rmd

Planned Giving in 2017?

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I refuse to jump to any conclusions regarding this year in planned giving (or any year!).

Will Congress/President somehow waterdown or eliminate the charitable deduction?

Possibly but it’s possible that the charitable deduction will be more valuable to your donors than ever before if they limit other deductions but not the charitable one.  (Treasury Secretary Mnuchin already said there will be no tampering with the charitable deduction contrary to Trump’s campaign “tax plan”)

Will there be anything new and exciting for fundraisers to bring to donors?

This doesn’t look like a great year for creative charitable legislation. Let’s see if they really “fix” Obamacare or the tax code.

But, there are a few things I can guarantee will happen: the oldest baby-boomers start turning age 71 this year, the age when required minimum distributions (RMDs) from IRAs and other qualified retirement accounts start.  There are a lot more boomers than their predecessors, with a lot more IRA funds – IRA charitable rollovers and beneficiary designations should be high on every fundraiser’s wish list.

Bottom line: Planned Giving is turning a corner, Boomers are finally and officially Planned Giving Prospects. Maybe it’s time you and/or your organization realized that it is “now or never” for the Boomers? Train up the staff, invest in the Planned Giving program.

Oh, and check out our 3-part Planned Giving Boot Camp for Major Gift Officers! Next sessions start March 15, 2017 – click here to see how affordable it is to train up to 15 staff members in planned giving!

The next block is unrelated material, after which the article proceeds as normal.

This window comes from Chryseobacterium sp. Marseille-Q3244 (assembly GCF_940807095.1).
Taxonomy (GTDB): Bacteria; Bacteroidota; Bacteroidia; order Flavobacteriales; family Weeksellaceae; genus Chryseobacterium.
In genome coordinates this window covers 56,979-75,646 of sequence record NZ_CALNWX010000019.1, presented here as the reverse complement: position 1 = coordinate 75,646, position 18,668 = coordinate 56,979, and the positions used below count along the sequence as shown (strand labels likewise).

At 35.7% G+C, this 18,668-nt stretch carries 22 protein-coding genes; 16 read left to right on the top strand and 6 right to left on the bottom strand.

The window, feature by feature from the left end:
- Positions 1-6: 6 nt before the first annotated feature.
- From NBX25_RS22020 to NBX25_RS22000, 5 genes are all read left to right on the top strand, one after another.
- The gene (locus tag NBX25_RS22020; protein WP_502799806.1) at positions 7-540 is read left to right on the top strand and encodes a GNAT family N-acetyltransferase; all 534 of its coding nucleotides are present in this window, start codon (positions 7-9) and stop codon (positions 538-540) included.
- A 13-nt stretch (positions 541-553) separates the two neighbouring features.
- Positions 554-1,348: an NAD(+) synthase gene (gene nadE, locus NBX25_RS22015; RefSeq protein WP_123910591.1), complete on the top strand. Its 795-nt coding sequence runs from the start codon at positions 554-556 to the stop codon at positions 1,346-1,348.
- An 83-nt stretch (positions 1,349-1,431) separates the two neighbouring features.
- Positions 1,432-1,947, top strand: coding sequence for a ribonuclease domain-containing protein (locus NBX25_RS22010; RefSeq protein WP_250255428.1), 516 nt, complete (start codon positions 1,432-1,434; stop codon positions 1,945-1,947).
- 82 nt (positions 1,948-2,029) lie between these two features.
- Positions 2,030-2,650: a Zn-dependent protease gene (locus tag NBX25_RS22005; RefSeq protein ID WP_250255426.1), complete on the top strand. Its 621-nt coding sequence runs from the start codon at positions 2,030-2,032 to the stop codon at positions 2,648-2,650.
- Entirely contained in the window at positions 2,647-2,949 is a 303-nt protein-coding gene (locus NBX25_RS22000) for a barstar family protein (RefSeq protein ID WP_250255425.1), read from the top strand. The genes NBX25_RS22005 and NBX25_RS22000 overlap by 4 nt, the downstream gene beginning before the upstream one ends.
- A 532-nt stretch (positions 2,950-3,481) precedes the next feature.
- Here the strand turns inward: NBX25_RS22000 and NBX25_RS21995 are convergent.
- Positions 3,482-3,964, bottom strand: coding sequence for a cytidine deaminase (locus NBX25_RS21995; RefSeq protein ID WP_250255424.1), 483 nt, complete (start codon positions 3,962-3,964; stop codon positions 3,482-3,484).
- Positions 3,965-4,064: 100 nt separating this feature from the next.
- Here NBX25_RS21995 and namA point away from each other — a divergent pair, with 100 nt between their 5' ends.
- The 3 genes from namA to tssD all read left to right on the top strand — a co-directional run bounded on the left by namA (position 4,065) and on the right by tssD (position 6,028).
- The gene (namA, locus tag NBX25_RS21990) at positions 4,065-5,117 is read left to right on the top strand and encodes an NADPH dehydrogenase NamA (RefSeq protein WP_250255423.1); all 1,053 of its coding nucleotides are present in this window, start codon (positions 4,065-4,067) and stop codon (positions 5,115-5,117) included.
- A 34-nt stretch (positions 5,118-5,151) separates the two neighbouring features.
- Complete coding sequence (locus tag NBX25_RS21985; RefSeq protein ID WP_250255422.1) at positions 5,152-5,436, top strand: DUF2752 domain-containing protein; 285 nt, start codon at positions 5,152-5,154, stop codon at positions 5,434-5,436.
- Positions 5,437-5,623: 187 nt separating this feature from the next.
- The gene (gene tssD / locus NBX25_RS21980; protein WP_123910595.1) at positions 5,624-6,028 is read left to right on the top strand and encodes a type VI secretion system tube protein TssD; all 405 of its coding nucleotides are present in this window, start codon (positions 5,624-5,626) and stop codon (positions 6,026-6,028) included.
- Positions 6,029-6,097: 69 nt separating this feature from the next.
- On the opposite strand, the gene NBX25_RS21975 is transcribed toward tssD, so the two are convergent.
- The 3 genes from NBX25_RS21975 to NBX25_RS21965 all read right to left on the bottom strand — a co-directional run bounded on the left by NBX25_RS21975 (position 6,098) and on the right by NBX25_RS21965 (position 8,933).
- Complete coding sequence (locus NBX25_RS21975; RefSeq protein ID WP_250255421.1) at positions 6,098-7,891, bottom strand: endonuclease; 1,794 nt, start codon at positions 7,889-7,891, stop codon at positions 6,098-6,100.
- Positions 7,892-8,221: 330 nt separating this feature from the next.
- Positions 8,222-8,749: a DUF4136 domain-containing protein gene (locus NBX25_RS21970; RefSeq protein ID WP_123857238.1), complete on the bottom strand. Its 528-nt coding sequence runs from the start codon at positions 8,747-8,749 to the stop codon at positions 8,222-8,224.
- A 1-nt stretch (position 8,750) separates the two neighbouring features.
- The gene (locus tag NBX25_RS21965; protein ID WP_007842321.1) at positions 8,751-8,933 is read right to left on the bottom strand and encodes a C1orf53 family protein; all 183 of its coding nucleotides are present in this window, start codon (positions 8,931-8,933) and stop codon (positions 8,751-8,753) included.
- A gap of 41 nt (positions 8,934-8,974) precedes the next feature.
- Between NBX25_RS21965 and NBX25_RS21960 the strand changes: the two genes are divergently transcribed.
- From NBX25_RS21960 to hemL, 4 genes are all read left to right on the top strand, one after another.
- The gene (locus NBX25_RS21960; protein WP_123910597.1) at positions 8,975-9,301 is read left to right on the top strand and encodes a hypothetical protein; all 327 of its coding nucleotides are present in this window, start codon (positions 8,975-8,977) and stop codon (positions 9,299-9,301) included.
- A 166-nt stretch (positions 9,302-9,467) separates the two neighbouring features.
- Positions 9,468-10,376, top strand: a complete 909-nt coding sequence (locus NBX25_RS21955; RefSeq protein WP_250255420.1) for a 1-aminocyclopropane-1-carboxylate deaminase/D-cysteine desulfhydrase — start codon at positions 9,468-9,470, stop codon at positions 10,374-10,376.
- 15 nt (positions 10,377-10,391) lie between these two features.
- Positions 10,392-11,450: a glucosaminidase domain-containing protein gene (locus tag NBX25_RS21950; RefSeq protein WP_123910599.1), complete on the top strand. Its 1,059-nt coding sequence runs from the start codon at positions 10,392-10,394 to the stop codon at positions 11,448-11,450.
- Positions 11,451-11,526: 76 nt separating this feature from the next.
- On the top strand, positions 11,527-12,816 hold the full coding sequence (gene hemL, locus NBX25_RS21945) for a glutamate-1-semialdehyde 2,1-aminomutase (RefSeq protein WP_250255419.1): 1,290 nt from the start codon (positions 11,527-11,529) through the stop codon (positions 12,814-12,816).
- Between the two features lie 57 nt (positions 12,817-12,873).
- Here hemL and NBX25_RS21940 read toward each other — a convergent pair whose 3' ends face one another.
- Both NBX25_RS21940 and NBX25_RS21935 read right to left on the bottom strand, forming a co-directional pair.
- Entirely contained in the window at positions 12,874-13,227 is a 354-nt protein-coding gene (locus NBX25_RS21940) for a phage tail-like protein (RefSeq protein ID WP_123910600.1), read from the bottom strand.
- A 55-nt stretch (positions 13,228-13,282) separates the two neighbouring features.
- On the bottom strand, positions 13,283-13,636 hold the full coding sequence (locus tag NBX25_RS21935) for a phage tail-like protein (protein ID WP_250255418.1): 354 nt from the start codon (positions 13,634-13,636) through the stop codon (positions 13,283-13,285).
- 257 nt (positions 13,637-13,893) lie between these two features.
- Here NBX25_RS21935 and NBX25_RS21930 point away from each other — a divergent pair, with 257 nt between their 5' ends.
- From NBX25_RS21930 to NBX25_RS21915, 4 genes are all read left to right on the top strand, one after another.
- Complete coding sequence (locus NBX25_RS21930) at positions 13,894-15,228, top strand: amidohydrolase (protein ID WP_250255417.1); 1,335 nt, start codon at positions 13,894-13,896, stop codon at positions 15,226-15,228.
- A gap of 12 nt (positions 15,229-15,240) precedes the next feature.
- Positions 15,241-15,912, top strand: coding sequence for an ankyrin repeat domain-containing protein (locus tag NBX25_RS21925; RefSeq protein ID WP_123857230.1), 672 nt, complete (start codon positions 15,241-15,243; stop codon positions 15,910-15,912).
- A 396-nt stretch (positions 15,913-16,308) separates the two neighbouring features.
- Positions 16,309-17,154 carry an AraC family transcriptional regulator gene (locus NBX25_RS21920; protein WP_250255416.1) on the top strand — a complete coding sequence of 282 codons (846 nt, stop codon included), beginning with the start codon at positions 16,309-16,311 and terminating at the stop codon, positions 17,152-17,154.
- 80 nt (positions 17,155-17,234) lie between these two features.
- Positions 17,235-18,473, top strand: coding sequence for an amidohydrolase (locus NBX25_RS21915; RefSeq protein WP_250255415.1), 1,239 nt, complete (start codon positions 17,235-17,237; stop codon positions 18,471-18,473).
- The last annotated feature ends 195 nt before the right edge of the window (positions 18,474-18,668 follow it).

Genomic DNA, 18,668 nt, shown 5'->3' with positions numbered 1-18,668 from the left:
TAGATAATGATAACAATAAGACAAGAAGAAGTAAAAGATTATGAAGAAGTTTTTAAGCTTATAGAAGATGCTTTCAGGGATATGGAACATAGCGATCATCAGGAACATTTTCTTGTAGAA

Donors with second thoughts on using IRA charitable rollover after taking RMD already?

Great question came to me today.

An age 70.5+ supporter heard that he could have used the IRA charitable rollover to fulfill his RMD (required minimum distribution) requirement. Problem was that he already took his RMD withdrawal for 2011.

Any way to undo the RMD withdrawal and make an IRA charitable rollover gift instead?

Sadly, the answer seems to be no.  I posted on this topic earlier (https://theplannedgivingblog.wordpress.com/2011/01/11/clarity-on-2010-irarmd-situations/) in the year and nothing has changed.

There are rules about IRA rollovers that do allow individuals to redeposit funds back into an IRA (generally within 60 days of the withdrawal) but they seem to explicitly exclude the RMD portions of their withdrawals.

The lesson here is that promoting the IRA charitable rollover option early in the year was very important.  At this late juncture, it may be too late for donors to receive the full benefits of the law.  A good lesson for future re-enactments of the law, should it get reinstated at some point in the future.